The Telegraph
Thursday , June 19 , 2014
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Union role stench in jute mill murder

June 18: The CID today took over the probe into the murder of the Northbrook Jute mill president and ruled out in a preliminary report the involvement of outsiders.

“There are nine unions in the mill (in Hooghly’s Champdani) and primarily, it doesn’t appear that outsiders were present when H.K. Maheshwari was attacked near the main gate. The gathering (that attacked the mill president) had representatives from all unions,” a senior CID officer said.

Chief minister Mamata Banerjee had on Monday singled out the CPM and the BJP and accused unions owing allegiance to the two parties for the attack, appearing to pass a verdict even when the probe is in a nascent stage.

“A conspiracy is at work everywhere ever since the new government was formed. A whisper campaign is on…. Should I mention the name of the two parties? The BJP and the CPM have unions there (Northbrook). The murder was pre-planned,” she had said.

Maheshwari, 69, was battered to death on June 15 when he went to hold talks with a section of jute mill workers agitating against the management’s proposal of cutting down on work hours to tackle financial stress. Within hours, the chief minister had alleged that “outsiders” were involved in the murder.

In the past too, the chief minister had commented on alleged crimes while the investigation was in progress. She had dubbed “sajano (fabricated)” the Park Street rape case in 2012. Calcutta police, however, concluded in its probe that the woman had been raped. She had also questioned the veracity of the allegation that a woman in Burdwan’s Katwa had been raped the same year.

A CID team today visited Northbrook and spoke to several members of the mill’s management and some workers. “We will take the eight arrested accused into our custody and interrogate them again. It is important to first reconstruct the build-up to the attack and the crime, too,” an officer said.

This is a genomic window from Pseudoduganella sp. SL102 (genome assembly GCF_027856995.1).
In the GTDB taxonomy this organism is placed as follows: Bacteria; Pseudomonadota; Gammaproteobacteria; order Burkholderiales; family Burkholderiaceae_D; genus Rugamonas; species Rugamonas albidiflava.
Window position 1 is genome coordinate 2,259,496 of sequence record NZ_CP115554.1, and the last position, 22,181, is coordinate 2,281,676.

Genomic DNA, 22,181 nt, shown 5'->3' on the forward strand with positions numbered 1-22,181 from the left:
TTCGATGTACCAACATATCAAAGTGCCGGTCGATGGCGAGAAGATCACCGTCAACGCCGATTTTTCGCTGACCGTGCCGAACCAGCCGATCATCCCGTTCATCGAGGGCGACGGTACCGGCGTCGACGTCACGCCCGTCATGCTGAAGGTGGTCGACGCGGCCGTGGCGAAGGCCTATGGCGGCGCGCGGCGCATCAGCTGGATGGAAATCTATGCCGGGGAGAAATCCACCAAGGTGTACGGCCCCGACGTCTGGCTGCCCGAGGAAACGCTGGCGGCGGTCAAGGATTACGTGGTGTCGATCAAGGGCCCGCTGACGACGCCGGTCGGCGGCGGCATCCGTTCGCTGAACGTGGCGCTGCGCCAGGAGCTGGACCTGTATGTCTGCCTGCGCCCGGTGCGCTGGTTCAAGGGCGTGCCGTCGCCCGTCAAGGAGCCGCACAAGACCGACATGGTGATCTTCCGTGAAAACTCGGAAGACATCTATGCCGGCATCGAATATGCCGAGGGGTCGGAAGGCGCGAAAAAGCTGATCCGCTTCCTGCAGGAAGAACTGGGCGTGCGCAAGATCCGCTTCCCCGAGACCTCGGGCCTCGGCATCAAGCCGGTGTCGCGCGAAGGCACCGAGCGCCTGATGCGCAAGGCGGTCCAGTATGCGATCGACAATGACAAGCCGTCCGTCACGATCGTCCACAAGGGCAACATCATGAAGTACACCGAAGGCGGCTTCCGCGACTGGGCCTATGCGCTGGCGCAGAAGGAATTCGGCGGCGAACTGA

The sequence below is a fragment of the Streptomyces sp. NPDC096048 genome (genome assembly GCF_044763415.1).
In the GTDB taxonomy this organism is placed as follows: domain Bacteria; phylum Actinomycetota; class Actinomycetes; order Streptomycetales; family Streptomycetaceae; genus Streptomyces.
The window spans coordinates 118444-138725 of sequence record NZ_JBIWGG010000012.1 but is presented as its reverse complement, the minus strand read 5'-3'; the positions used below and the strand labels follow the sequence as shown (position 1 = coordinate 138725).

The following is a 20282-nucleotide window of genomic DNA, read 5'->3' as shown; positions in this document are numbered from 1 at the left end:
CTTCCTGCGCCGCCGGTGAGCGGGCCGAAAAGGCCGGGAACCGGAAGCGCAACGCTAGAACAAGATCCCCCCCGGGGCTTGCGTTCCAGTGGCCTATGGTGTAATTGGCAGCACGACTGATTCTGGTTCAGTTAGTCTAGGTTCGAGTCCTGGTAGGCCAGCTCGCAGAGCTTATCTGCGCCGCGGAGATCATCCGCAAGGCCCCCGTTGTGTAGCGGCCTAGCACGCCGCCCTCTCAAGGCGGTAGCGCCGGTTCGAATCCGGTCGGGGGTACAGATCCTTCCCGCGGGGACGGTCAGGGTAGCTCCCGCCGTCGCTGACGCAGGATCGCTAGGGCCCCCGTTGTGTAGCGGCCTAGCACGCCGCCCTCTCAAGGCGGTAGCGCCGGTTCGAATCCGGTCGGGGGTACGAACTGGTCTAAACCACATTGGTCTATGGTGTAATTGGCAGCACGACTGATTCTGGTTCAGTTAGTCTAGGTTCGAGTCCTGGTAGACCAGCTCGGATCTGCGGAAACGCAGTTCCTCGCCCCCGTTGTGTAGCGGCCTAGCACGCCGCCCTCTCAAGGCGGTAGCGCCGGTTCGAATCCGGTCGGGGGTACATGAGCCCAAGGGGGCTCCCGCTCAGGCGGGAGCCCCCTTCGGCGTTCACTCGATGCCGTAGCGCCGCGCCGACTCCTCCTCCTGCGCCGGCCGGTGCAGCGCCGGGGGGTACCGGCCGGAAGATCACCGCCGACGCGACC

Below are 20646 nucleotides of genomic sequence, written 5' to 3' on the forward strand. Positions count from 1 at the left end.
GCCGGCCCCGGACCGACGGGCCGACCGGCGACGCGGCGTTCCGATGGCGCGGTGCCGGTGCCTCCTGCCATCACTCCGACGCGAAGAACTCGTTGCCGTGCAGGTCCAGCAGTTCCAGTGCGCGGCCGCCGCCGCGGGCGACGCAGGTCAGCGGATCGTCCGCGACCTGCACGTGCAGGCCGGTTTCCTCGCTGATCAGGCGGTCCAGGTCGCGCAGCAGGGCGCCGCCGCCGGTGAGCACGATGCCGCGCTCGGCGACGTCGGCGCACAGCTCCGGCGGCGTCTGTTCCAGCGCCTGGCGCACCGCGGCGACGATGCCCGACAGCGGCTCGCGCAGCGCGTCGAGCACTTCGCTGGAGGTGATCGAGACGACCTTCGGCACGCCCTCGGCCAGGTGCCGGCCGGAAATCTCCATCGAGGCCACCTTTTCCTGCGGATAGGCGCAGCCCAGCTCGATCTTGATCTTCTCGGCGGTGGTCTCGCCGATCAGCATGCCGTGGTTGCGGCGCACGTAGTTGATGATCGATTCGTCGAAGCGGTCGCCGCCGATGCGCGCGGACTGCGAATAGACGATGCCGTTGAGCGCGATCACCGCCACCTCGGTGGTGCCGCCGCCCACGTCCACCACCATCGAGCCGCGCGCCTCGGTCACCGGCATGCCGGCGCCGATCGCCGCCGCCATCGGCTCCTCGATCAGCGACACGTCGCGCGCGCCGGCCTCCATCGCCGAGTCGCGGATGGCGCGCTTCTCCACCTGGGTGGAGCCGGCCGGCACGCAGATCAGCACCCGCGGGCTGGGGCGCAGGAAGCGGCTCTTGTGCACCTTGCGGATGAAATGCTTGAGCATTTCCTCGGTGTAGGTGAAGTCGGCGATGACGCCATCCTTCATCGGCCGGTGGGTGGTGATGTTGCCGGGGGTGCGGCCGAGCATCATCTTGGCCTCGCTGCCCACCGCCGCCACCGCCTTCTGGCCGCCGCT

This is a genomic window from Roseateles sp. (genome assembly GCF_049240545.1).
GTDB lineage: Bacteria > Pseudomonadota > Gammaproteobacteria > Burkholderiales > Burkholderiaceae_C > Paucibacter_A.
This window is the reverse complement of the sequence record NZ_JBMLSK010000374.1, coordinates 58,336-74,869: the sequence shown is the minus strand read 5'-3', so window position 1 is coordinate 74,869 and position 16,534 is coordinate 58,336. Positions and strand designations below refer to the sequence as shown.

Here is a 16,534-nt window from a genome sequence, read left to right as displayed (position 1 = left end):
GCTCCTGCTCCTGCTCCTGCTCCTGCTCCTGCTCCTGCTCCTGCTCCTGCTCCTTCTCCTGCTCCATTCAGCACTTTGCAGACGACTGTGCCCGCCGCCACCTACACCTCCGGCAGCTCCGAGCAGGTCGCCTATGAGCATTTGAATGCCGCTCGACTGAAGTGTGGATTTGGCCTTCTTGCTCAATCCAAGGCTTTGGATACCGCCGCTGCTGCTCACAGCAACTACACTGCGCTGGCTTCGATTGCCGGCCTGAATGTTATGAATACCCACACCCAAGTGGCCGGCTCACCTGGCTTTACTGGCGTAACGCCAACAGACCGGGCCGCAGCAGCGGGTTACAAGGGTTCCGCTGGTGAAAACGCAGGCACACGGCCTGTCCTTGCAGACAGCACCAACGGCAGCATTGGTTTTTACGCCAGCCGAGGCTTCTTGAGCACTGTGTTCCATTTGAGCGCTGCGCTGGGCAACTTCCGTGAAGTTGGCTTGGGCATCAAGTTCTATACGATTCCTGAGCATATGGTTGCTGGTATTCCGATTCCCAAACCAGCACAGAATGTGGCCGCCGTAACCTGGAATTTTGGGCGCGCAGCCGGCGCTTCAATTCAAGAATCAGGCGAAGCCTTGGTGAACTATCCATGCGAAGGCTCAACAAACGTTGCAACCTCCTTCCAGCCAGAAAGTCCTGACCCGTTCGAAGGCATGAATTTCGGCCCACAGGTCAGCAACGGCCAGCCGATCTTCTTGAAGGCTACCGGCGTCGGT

The CID has learnt that Maheshwari had tried to speak to the agitating workers despite repeated pleas by the management against doing so. Two others accompanying Maheshwari — Kamalnath Jha, the general manager, works, and Jadugopal Debnath, the security head — had also requested the mill president not to face the mob. But Maheshwari, who lived in a bungalow on the mill premises, insisted on meeting the protesters and ordered the guards manning the main entrance to open the gates.

“Maheshwari was confident of handling the situation,” another officer said.

The CID had found out that five minutes into the talks, the workers started hurling stones and pieces of broken flowerpots on Maheshwari, Jha and Debnath. Some workers had removed Jha and Debnath from the spot before assaulting Maheshwari. Jha was the first to be hit, followed by Debnath.

Maheshwari was then hurled onto the ground and his head battered with stones and bricks. The attack happened even before the police could arrive.

“The factory had finished product worth around Rs 40 crore lying in its stores and there were no takers. To battle the crisis, the management had proposed scaling down the working time from eight to five hours a day,” the CID officer said. “An alternative suggestion was to cut down two days in a week.”